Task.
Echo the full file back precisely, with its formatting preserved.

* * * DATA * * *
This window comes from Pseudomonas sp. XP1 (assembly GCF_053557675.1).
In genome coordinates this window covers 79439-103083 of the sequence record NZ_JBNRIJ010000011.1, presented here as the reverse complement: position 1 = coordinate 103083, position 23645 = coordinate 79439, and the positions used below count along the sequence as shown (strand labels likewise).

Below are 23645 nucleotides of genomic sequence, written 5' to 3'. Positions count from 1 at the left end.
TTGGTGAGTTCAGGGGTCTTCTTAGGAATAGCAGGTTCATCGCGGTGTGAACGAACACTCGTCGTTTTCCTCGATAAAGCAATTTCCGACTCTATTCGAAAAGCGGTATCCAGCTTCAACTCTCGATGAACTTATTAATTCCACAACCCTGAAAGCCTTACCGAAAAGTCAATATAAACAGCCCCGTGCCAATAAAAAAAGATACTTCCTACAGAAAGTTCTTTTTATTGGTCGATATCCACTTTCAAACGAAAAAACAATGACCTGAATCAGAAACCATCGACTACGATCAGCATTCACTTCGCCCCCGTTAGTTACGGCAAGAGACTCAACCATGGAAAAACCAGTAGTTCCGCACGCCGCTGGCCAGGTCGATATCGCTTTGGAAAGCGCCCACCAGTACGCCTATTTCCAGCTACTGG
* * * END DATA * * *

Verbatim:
This window comes from Pseudomonas sp. XP1 (assembly GCF_053557675.1).
In genome coordinates this window covers 79439-103083 of the sequence record NZ_JBNRIJ010000011.1, presented here as the reverse complement: position 1 = coordinate 103083, position 23645 = coordinate 79439, and the positions used below count along the sequence as shown (strand labels likewise).

Below are 23645 nucleotides of genomic sequence, written 5' to 3'. Positions count from 1 at the left end.
TTGGTGAGTTCAGGGGTCTTCTTAGGAATAGCAGGTTCATCGCGGTGTGAACGAACACTCGTCGTTTTCCTCGATAAAGCAATTTCCGACTCTATTCGAAAAGCGGTATCCAGCTTCAACTCTCGATGAACTTATTAATTCCACAACCCTGAAAGCCTTACCGAAAAGTCAATATAAACAGCCCCGTGCCAATAAAAAAAGATACTTCCTACAGAAAGTTCTTTTTATTGGTCGATATCCACTTTCAAACGAAAAAACAATGACCTGAATCAGAAACCATCGACTACGATCAGCATTCACTTCGCCCCCGTTAGTTACGGCAAGAGACTCAACCATGGAAAAACCAGTAGTTCCGCACGCCGCTGGCCAGGTCGATATCGCTTTGGAAAGCGCCCACCAGTACGCCTATTTCCAGCTACTGG